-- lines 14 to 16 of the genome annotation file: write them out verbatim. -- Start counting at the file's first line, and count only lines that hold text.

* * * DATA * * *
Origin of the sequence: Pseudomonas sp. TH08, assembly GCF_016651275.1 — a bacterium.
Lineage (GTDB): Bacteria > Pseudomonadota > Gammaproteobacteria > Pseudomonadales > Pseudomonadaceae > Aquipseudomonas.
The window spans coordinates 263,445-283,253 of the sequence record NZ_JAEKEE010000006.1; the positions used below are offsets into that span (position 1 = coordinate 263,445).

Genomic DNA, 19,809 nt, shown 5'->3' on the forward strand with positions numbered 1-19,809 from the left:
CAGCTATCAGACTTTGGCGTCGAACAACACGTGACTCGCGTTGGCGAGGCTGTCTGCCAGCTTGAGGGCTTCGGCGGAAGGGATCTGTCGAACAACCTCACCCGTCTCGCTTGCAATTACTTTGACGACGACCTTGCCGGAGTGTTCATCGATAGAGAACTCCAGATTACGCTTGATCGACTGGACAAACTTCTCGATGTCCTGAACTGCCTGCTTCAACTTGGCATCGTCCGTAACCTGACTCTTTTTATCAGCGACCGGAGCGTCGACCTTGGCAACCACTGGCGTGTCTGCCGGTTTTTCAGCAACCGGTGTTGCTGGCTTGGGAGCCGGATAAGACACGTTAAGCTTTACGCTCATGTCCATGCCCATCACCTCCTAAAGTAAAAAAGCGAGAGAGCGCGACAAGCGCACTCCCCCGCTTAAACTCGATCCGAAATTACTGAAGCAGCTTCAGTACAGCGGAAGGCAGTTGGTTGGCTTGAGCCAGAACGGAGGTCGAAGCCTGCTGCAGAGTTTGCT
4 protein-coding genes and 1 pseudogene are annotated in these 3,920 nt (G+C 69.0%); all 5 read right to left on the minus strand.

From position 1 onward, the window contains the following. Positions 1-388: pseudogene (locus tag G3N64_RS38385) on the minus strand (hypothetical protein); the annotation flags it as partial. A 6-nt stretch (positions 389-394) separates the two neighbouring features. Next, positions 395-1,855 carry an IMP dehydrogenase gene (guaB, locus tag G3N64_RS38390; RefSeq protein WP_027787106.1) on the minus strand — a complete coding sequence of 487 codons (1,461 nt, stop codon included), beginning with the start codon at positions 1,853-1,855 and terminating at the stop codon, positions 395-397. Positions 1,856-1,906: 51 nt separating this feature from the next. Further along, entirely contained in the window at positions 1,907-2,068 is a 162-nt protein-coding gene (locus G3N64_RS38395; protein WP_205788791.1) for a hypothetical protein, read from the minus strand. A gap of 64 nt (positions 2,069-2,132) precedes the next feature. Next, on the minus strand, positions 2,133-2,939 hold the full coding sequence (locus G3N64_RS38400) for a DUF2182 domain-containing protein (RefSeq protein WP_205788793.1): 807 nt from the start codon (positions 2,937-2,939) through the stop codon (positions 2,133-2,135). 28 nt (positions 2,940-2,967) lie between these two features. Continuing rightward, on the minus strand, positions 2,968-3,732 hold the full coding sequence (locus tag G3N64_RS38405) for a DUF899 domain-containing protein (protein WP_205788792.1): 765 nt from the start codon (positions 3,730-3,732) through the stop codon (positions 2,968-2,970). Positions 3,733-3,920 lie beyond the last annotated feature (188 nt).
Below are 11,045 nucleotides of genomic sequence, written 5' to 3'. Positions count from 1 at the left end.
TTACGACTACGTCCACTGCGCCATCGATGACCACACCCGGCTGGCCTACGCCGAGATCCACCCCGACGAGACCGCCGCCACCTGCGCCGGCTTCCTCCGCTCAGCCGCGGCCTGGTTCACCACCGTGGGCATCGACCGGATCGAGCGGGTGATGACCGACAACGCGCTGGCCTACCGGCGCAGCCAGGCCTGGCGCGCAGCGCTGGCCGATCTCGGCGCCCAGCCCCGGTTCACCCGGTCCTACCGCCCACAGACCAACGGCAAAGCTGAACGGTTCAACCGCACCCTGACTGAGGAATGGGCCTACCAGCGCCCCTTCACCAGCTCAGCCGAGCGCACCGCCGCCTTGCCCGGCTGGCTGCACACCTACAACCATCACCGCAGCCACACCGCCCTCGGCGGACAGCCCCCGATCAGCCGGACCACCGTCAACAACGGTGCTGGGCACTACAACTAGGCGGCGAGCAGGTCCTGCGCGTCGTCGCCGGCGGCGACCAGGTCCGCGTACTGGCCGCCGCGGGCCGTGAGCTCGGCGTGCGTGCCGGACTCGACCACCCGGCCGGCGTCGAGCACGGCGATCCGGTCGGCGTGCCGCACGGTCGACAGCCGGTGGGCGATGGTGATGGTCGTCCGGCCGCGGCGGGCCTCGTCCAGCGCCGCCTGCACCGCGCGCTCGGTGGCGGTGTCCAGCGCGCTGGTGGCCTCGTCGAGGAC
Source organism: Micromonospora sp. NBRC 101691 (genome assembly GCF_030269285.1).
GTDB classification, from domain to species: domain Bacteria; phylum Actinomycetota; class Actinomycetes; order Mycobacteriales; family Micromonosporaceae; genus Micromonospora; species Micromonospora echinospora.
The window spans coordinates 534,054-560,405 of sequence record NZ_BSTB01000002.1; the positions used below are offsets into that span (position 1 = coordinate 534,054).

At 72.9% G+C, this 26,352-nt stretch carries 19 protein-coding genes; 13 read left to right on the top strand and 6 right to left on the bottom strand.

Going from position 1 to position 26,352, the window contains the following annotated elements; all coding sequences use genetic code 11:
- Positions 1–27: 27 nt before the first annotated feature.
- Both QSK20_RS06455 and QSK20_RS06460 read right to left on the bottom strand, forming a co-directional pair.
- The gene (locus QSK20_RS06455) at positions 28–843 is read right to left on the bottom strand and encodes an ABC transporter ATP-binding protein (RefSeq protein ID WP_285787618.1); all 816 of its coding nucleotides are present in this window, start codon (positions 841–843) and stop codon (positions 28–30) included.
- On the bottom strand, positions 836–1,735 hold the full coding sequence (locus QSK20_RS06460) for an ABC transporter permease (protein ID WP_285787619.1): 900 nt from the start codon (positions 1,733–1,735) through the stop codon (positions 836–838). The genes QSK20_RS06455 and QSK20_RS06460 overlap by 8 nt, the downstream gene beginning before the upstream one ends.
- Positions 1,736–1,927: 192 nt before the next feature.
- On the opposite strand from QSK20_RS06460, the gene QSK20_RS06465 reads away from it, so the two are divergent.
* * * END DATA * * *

Going from position 1 to position 26,352, the window contains the following annotated elements; all coding sequences use genetic code 11:
- Positions 1–27: 27 nt before the first annotated feature.
- Both QSK20_RS06455 and QSK20_RS06460 read right to left on the bottom strand, forming a co-directional pair.